The poem, A Far Cry from Africa creates the binary of Orientalism and depicts the poet’s
inner conflict, owing to his mixed origins. It focuses on the brutalities of colonization both in
Africa as well as the Caribbean islands. The title itself is very significant and can be read in
more than one way. A “far cry” suggests the literal and metaphorical distance between him
and Africa. Thus, he looks at it from a third person’s perspective.
It can also mean the cry or the shriek from the violence in Africa that the wind and Kikuyu has
brought him from the distant lands of Africa. Another meaning can be the paradox that African
paradise has been tampered with and is actually the sight of inhuman slaughters. The poem
opens with the imagery of massive bloodshed in America, which was the result of
the clash of British power and Kenyan rebellion. However, he cannot bring himself
to sympathize with any side because he loves his African roots but also his English
education that has enabled him to understand all these aspects of imperialism and
colonization. He observes how colonization has reduced the Africans to the status of savages
that must be ‘hunted’. He then condemns the colonial ideologies of apparently rational
Statistics justify and scholars seize
The salients of colonial policy.
The last two lines of the first stanza compare the Africans with the Jews and Walcott invokes
not just the Biblical imagery but also the disturbance in the Nazi Germany during the Second
World War.
The second stanza examines Africa’s side and how the Africans have been bestialized. The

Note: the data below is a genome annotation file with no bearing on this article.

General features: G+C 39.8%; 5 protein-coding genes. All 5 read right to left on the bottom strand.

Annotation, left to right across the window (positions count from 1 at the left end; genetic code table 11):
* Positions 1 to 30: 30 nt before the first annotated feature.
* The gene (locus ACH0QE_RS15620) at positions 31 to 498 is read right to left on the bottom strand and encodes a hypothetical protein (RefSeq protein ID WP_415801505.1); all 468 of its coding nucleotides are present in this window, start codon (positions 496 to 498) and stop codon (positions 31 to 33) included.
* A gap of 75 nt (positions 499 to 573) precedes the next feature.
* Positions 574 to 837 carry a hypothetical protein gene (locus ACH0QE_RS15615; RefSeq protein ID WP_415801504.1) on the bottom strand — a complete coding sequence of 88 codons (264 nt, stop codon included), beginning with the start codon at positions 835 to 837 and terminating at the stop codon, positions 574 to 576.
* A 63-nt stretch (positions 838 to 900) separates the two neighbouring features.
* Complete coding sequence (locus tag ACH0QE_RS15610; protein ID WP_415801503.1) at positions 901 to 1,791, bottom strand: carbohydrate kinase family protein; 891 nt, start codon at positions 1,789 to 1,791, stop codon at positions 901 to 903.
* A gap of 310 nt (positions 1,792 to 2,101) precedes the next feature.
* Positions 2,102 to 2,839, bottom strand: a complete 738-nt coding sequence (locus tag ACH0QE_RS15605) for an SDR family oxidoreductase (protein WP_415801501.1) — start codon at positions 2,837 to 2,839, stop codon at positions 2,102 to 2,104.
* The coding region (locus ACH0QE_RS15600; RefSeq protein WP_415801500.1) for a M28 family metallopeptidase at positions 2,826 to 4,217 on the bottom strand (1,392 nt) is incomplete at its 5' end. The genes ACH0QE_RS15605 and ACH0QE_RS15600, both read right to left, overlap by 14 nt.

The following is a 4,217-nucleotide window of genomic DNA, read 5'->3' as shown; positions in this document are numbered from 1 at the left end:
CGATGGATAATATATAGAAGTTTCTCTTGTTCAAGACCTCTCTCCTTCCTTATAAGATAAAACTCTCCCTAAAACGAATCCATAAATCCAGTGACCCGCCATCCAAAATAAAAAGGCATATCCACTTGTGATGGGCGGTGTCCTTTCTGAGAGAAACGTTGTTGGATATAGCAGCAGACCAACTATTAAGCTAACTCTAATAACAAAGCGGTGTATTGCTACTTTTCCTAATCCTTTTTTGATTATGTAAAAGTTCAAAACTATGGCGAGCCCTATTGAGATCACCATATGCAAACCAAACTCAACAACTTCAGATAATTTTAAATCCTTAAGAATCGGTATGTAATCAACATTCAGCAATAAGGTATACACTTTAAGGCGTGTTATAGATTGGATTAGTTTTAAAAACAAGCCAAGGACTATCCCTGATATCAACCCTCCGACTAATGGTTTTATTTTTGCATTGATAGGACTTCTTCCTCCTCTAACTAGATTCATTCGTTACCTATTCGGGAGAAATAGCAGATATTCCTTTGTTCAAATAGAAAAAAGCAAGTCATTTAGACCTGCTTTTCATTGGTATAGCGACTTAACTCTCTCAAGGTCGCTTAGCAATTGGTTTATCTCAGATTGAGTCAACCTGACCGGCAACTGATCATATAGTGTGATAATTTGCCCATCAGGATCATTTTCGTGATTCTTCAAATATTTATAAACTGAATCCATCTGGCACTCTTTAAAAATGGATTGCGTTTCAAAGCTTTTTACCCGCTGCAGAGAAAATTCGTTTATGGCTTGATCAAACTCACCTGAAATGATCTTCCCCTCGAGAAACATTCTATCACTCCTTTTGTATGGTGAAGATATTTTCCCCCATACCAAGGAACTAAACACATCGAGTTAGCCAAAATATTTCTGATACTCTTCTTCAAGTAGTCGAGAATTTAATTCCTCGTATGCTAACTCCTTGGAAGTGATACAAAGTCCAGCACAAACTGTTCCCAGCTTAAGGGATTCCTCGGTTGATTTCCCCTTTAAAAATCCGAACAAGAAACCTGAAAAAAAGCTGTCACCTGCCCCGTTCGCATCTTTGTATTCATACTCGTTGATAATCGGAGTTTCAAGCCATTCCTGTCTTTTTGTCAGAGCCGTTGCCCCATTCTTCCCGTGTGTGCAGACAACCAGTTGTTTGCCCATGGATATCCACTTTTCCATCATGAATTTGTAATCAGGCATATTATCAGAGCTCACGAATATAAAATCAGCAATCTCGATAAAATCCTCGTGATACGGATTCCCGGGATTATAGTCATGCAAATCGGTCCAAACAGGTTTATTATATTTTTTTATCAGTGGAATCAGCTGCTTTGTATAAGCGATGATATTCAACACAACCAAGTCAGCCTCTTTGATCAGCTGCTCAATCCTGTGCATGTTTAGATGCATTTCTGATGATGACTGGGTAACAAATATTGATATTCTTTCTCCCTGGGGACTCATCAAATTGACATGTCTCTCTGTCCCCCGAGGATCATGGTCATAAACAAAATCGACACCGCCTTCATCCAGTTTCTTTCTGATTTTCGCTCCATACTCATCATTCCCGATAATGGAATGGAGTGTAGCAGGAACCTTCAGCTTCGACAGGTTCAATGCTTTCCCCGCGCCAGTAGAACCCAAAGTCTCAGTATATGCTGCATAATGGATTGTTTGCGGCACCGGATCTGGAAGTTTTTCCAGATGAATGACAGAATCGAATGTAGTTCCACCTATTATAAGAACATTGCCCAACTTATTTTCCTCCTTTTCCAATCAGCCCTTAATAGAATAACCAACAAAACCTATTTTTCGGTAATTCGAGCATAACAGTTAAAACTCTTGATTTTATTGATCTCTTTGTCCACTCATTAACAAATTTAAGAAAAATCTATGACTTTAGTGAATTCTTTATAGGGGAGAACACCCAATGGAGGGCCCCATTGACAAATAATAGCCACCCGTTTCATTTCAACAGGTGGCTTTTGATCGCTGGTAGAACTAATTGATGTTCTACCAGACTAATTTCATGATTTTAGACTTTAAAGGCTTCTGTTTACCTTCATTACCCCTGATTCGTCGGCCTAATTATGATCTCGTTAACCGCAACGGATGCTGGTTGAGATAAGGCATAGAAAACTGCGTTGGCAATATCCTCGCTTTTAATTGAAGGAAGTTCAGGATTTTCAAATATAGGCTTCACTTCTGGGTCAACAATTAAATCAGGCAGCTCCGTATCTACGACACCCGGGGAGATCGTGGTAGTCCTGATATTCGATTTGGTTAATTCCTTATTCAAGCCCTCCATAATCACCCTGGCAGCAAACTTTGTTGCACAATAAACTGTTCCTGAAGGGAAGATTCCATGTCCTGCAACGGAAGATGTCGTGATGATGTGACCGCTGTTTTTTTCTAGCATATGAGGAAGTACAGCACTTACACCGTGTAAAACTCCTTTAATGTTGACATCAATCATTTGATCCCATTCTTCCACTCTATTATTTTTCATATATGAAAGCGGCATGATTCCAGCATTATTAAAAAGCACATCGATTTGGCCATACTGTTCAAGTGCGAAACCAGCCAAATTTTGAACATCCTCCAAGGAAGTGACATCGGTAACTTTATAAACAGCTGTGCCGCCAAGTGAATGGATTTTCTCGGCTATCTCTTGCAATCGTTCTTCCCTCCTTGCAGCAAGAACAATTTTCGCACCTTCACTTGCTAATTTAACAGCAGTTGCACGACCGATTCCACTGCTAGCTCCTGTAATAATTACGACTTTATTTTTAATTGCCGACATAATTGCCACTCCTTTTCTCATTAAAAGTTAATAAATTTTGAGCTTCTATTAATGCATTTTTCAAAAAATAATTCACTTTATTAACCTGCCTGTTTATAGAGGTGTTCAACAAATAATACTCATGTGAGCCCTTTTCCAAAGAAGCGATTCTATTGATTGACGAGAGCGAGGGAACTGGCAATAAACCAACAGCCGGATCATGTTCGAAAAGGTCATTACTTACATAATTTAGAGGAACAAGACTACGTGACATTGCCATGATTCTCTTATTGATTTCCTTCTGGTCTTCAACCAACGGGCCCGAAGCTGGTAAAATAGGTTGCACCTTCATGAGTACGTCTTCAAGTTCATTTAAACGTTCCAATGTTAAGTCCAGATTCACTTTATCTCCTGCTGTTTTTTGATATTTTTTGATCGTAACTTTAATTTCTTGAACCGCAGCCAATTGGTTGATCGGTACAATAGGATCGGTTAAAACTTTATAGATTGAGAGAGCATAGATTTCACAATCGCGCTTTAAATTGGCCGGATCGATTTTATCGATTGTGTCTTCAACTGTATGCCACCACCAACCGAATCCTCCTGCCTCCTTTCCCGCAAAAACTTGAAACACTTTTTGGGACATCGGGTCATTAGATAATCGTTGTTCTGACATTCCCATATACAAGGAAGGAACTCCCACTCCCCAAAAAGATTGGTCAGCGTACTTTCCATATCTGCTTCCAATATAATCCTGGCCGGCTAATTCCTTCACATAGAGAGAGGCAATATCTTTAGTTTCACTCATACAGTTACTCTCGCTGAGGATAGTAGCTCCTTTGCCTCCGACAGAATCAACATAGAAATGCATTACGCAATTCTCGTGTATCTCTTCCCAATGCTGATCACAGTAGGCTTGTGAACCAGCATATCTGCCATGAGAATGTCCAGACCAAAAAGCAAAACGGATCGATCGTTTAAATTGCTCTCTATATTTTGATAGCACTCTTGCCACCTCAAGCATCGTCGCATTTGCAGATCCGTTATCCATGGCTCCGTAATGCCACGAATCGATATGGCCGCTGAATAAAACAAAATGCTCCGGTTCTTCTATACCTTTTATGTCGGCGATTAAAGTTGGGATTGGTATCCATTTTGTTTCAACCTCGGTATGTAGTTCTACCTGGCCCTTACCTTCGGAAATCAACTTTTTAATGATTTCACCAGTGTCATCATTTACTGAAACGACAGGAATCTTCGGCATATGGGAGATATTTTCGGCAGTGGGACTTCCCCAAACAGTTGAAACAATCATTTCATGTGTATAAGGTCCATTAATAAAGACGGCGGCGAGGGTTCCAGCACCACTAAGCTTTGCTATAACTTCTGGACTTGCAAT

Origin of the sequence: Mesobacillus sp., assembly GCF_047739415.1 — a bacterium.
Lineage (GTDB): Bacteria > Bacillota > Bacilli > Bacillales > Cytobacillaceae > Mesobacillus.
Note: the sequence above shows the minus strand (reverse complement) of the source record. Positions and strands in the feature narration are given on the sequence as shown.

cries of the ibises can either stand for the cry of pain or for the cry of civilization. He says that
Africa has survived since the birth of mankind. He refers to the white ibis which is found in
the Americas and tries to connect it with Africa as being the land of civilization since the dawn
of mankind. He then mentions the drum beating tradition and says that the cultural richness of
African tribes has been dismissed as irrational by the colonizers. He celebrates the
hybridization of the many cultures that assimilate together to make Africa and the West Indies.
He creates the binary between the colonizer and the colonized by calling them superman and
gorilla respectively. He cites Spain to indicate either the tensions in the Spanish Civil War or
the discoveries of the Americas by Columbus. Thus, he again connects his European and
Caribbean identities.
The poem ends with the poet asking the reader five different questions, pertaining to his
conflicted cultural identity. He says that he is torn between the English language and the
oppression of the colonizers on his homeland. He says that he cannot turn a blind eye to the
slaughter that they have carried out in Africa but can also not abandon his English education.
He, therefore, implies that he will always be located somewhere between the two cultures –
that he is both the gorilla and the superman. He says that his historical location originates from
Africa but his present revolves around his English literacy which gives him the power to
subvert the colonial structure by using the colonizer’s language and criticize his own
malpractices. A Far Cry from Africa is more of a pessimistic account but it weighs colonization
in the scales of both the Caribbean land and Africa. It provides an objective account of both
and leaves it open to the readers to interpret this friction between his cultural identities.

The poem, Names has been divided into two parts. The title signifies the abstract entity of
name, which can stand for two things – nomination and domination. While the first section
talks about nomination, from the perspective of the natives, the second part depicts the idea of